Hi, I'm Andie.

I live near the Swiss Alps, in Bern, and I love not only melting cheese, but all kinds of Swiss cooking. 

En Guetä!

Capuns
 
 

They weren't kidding when they said there were as many versions of Capuns as there are grandmothers in Graubünden.

Capuns are basically a kind of dumpling, wrapped in greens, and simmered in milk or cream.

A quick google search will bring up numerous different recipes using not only varied fillings (all possible proportions of Bündnerfleisch or Salsiz, bacon, cheese, onions, mint, chives, parsley), but many different cooking methods as well (boil in milk, fry, simmer, oven bake...)

Although there is no agreement on filling or method, it is clear that Capuns originated in Surselva, a region in the West of the canton. Originally this was food for peasants, but now it is a specialty served in restaurants throughout the region and loved by tourists and locals alike.

Like most foods that take a bit of handiwork, it is perfect for a multi-generational meeting around the kitchen table, older generations sharing knowledge that extends far beyond the best way of wrapping the Capuns.

Full disclosure: I am still confused about exactly what leaves these are and what they are called in English. Many recipes say to use Mangold or Schnittmangold leaves, and if you can't find Mangold then to use Krautstiel (though I have also read that Krautstiel is the same as Mangold). The English translation I get for all of these different plants is simply, chard. I suspect that any sort of leafy, chardy plant would do, though you might have to cut away any larger stalks.

Many thanks to Sam for the photographs on this post.


 

Base recipe for filling

3 eggs

300 ml milk

salt, pepper, nutmeg

300 g flour


Whisk together the eggs, milk, and seasonings. Add the flour while whisking, and then continue to whisk until you can see the batter bubbling up. Cover and let sit for at least one hour.

You can add in any of the following, according to your taste:

fried onion

salsiz or langjäger (dried sausage)

Bündnerfleisch

bacon

shredded hard cheese (like Sbrinz)

chopped herbs (mint, basil, rosemary, oregano, parsley, chives etc)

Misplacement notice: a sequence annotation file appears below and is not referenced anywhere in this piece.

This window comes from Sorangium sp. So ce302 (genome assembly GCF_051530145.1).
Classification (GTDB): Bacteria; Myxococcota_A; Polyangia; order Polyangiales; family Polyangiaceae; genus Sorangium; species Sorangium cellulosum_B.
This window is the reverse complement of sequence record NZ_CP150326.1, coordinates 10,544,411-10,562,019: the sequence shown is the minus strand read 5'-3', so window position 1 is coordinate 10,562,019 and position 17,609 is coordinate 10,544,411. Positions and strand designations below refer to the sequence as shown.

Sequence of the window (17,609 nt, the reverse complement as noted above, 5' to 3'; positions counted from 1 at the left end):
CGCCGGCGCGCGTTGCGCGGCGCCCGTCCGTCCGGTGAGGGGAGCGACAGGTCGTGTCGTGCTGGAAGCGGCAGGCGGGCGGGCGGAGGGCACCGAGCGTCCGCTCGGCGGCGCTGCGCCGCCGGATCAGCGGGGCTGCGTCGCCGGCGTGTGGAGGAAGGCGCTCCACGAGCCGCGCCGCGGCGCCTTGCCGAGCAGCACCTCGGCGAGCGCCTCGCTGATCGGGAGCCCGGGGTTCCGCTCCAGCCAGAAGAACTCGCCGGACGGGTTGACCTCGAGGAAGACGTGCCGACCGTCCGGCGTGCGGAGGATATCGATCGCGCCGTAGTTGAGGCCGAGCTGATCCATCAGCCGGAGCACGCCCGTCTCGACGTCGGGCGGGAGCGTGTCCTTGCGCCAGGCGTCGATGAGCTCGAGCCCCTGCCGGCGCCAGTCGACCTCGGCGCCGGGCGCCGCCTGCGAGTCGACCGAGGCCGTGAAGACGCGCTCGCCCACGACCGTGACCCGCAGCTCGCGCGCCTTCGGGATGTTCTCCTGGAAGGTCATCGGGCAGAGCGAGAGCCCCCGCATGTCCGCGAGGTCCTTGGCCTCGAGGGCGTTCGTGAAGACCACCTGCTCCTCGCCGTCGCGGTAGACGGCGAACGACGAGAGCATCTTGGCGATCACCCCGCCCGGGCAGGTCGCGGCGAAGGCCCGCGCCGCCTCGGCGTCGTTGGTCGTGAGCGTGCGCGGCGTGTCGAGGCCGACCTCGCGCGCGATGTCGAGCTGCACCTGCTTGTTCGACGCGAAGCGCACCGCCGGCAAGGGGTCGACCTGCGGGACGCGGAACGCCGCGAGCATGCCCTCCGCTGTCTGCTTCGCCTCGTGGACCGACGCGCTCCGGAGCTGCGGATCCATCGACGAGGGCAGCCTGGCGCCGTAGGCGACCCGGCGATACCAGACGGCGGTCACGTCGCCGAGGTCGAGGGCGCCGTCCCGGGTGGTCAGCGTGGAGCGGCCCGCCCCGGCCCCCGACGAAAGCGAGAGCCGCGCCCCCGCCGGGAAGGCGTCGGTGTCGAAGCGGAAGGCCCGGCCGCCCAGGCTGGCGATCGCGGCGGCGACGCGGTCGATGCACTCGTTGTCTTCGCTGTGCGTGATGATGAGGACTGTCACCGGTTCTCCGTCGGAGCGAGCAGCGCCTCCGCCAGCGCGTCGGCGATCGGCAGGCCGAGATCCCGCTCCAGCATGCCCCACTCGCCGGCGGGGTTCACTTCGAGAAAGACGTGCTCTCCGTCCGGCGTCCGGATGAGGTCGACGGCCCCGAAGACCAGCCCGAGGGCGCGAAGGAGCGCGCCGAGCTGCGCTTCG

Stir into the batter.


To assemble:

Chard leaves


Bring a large pot of water to a boil.

Wash and clean the leaves. As soon as the water is boiling, add the leaves in batches, letting them float for about a minute, then fishing them out and gently dipping them in cold water. Carefully roll out the leaves and place them on a clean tea towel.

Now for the assembly. Place a softened chard leaf in your hand, put about a tablespoon of batter on top and wrap it up. If the stem is unwieldy, carefully cut it out.

Put these aside.


To cook:

500 ml stock

500 ml milk


(Depending on the size of your pan, you probably need to do this in batches.)

Mix together the stock and milk. Bring to a simmer and add the capuns. Cook for about 15 minutes. Remove and keep warm in the oven, or start garnishing and serving.


To garnish

rohschinken/proscuitto or bacon in strips

shredded hard cheese (like Sbrinz)


Fry up the rohschinken or bacon until crispy.

Place the capuns in a serving dish, ladle over some of the cooking liquid (you can spike this with cream if you have it) and top with the fried rohschinken and cheese.


  • Although some recipes use chard leaves that are not pre-boiled, I found it nearly impossible to wrap the filling unless the leave had first been softened.
  • Some recipes boil the capuns first, then put them in an ovenproof dish, sprinkle with cheese and bake in the oven.
  • Our version contained: one fried onion, 100 g cubed bacon, 100 g salsiz, 100 g sbrinz, parsley, basil and rosemary.

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